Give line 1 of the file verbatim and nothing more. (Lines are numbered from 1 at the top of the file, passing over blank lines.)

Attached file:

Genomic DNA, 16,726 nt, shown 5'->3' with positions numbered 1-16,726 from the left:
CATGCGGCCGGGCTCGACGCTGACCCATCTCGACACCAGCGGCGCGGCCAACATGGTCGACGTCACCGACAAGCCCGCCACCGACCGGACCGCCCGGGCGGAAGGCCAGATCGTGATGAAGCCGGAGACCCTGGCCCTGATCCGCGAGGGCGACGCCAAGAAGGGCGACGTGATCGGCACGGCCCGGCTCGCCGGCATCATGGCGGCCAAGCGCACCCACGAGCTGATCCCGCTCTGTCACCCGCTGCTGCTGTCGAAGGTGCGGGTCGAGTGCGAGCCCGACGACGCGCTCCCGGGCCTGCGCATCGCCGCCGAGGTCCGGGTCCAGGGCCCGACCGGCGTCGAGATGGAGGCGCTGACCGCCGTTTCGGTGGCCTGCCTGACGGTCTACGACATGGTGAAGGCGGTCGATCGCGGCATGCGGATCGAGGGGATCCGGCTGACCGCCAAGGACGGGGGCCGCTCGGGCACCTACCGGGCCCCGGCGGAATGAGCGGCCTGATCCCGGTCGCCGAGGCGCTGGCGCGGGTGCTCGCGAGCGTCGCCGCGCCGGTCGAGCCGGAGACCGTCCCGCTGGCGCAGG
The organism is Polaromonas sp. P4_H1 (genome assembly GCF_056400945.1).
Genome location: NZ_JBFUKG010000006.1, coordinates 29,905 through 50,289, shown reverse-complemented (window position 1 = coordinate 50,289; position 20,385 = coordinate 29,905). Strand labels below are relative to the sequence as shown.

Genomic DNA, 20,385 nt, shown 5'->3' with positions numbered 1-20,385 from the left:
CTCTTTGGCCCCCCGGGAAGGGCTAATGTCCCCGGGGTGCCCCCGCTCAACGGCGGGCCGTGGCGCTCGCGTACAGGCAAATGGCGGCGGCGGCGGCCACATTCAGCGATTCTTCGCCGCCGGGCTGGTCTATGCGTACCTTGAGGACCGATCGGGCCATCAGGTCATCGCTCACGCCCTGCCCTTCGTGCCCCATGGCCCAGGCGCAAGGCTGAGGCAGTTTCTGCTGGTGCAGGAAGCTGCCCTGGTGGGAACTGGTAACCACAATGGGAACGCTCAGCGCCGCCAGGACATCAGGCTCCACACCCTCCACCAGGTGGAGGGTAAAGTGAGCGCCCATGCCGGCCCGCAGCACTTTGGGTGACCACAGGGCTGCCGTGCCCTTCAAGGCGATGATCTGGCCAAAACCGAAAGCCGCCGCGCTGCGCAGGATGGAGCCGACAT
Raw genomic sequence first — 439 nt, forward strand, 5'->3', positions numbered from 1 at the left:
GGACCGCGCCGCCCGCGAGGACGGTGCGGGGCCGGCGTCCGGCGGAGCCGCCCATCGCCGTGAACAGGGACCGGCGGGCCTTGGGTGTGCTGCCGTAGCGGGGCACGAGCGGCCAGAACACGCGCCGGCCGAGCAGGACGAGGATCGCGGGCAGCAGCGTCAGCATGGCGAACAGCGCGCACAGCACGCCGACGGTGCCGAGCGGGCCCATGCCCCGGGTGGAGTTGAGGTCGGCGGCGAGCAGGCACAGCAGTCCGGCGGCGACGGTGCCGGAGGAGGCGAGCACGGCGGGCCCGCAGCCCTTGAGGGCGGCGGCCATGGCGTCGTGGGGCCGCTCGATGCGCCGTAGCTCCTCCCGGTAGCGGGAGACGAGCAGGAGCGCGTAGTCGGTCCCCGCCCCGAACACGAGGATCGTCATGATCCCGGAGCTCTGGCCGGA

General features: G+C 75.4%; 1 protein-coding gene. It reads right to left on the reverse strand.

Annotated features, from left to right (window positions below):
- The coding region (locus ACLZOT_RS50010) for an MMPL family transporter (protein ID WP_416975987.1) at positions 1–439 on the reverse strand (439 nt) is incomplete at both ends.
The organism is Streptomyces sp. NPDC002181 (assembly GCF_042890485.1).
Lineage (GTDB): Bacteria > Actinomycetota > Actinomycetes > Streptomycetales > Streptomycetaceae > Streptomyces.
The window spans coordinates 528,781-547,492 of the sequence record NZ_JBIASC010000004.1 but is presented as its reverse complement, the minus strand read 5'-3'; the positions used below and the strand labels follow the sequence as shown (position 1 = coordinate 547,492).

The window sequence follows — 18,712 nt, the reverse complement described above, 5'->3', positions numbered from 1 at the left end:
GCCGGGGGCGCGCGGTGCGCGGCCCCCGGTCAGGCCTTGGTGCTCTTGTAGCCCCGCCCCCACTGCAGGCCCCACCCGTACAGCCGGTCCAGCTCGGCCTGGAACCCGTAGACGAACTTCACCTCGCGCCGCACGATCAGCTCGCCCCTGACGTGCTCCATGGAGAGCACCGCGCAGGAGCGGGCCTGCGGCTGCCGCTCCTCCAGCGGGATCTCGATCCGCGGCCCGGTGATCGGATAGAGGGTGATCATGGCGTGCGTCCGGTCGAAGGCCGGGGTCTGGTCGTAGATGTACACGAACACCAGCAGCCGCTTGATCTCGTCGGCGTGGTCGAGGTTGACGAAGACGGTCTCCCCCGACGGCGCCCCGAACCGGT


Genomic DNA, 16,726 nt, shown 5'->3' with positions numbered 1-16,726 from the left: